WHAT SAFETY ORANGE TRULY WARNS OF is our entrenchment in preserving the status quo even in the face of system failure—climate change, neoliberal attrition, systemic racism. Orange both warns of and habituates citizens to a culture of deep insecurity—a new abnormal. By suggesting that everything is under control, Safety Orange partakes of the liberal logic of preservation, now reinforced under neoliberalism, by shifting onto individuals the duty to protect themselves from potential danger. But most disturbingly, orange combines its insistent warning with a curious call not to act. Orange is the imperative to skirt, to circumvent, to keep moving. (There’s nothing to see here.) Its persistent presence in our visual and mediatic landscape trains us not to repair or replace the broken structure but simply to work around it. Safety Orange indefinitely defers the breaking point (the red of catastrophe) but also the tipping point (the red of revolution).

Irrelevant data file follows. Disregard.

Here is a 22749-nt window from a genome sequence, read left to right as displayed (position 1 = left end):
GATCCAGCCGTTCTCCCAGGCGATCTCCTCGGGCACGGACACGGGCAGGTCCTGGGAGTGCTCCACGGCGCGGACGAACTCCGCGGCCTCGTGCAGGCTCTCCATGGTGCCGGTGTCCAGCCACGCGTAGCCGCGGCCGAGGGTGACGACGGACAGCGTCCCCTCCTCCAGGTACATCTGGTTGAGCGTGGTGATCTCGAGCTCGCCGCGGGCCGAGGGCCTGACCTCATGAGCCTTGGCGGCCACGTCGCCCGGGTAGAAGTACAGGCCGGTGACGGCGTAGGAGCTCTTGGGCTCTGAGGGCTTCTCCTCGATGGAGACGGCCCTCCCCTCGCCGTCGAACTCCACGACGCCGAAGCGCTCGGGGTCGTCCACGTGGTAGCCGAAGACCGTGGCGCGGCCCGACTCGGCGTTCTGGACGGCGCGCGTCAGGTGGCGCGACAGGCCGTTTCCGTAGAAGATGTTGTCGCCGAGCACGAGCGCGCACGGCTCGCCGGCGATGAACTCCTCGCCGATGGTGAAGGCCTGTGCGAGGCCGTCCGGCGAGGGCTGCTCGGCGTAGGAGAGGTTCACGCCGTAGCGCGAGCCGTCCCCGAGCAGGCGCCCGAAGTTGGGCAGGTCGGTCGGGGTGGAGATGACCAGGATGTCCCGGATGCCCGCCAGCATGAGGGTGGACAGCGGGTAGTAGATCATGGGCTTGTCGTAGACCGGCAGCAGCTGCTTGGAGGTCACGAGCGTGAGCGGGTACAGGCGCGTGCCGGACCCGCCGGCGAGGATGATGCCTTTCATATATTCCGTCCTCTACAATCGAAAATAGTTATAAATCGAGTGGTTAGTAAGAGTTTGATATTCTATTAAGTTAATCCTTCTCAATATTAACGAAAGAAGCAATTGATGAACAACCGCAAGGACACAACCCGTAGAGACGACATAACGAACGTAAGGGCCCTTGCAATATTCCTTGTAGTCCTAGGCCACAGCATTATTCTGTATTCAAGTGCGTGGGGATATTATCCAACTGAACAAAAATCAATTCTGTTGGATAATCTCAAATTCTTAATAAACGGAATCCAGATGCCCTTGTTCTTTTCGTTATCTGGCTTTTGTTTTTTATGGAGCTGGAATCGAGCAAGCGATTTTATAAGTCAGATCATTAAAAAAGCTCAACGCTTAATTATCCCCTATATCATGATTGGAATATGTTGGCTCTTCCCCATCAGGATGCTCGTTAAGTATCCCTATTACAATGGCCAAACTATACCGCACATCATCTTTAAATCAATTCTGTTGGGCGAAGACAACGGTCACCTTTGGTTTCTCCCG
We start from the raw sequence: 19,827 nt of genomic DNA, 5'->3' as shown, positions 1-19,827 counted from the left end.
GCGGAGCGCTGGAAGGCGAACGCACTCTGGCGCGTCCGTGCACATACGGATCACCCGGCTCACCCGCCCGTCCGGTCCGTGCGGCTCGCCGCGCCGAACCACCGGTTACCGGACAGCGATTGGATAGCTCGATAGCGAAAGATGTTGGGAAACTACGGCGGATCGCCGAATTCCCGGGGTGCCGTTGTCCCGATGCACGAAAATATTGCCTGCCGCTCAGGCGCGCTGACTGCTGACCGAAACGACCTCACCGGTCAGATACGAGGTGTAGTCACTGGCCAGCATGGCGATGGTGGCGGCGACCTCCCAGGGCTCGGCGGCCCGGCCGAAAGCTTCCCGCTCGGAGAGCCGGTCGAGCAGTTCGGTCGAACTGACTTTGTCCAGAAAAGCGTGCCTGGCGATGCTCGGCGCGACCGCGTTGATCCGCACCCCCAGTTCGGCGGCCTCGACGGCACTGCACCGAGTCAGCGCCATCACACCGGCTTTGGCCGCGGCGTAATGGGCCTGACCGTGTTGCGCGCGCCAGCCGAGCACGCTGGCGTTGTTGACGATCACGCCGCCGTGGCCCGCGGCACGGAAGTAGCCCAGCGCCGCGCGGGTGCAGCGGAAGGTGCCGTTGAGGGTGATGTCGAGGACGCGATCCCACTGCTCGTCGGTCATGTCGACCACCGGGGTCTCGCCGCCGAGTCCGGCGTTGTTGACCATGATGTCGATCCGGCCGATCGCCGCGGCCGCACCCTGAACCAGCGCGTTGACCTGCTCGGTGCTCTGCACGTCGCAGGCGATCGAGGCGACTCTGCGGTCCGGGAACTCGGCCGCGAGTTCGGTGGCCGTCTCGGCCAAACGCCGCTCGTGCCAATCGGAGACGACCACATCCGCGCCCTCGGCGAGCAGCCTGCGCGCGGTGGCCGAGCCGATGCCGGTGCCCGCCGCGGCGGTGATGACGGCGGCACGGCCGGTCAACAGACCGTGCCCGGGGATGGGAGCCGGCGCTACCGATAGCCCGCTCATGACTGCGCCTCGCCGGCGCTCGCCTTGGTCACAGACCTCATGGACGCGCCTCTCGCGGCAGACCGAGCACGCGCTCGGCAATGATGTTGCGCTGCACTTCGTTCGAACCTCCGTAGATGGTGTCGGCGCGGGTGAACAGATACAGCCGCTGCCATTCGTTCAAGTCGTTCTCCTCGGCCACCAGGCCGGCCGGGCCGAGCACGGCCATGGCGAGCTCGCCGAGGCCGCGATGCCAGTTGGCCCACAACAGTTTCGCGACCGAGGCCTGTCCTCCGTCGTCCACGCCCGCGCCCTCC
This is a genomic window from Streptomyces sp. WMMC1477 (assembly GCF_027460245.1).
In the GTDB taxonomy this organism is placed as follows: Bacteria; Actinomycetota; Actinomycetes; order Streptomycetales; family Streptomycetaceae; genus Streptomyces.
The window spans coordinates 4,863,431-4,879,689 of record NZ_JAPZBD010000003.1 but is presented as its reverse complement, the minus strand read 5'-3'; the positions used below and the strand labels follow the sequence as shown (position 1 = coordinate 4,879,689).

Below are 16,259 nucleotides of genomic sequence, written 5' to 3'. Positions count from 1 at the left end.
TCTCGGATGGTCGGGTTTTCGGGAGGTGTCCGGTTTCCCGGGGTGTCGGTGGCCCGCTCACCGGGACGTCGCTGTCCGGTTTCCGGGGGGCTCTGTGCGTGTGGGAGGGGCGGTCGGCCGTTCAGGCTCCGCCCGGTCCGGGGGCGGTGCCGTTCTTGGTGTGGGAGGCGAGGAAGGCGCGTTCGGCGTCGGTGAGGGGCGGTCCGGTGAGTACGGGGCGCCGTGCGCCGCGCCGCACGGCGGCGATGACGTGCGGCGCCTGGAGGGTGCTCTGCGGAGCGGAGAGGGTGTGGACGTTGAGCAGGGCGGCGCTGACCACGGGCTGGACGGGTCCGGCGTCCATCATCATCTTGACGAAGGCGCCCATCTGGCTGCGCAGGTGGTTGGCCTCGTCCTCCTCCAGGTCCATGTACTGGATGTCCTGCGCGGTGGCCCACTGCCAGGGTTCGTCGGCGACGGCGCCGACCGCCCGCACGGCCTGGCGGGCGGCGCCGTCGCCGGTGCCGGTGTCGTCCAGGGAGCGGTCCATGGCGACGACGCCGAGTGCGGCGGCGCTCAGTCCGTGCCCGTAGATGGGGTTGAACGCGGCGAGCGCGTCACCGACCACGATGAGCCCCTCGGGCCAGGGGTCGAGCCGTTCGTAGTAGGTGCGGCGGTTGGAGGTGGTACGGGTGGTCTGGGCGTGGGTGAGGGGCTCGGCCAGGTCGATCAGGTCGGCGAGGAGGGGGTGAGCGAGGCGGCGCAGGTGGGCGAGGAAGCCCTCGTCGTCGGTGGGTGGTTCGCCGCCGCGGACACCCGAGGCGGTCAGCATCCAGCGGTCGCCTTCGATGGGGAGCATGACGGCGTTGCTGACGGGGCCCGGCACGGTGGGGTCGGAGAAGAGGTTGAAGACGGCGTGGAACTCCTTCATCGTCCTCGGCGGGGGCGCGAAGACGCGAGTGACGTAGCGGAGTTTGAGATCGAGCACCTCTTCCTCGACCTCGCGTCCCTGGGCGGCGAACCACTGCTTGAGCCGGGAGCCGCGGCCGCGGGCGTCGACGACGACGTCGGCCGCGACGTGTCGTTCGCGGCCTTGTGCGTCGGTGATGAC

What can be done when the tools for communicating extreme crisis are emptied of meaning, made ineffective? As our closer examination of Safety Orange has revealed, the urgent-yet-permanent call to action eventually recedes into the background. It overloads our senses and dulls our collective sense of panic over system failure, diminishing our feeling that something has to change. If red is the color of total disruption—of either catastrophe or revolution—Safety Orange does not anticipate red but rather perpetually defers it. Its liminal and incremental nature forecloses the possibility of operating outside the terms of what is. And yet, in the very ubiquity of orange, we can glimpse a possibility. If we can restore the color’s original sense of warning, we might remediate the unjust distribution of care that underwrites contemporary U.S. neoliberal and racial economies. Safety Orange might show us how safety and protection are carved up, who they are given to, and why.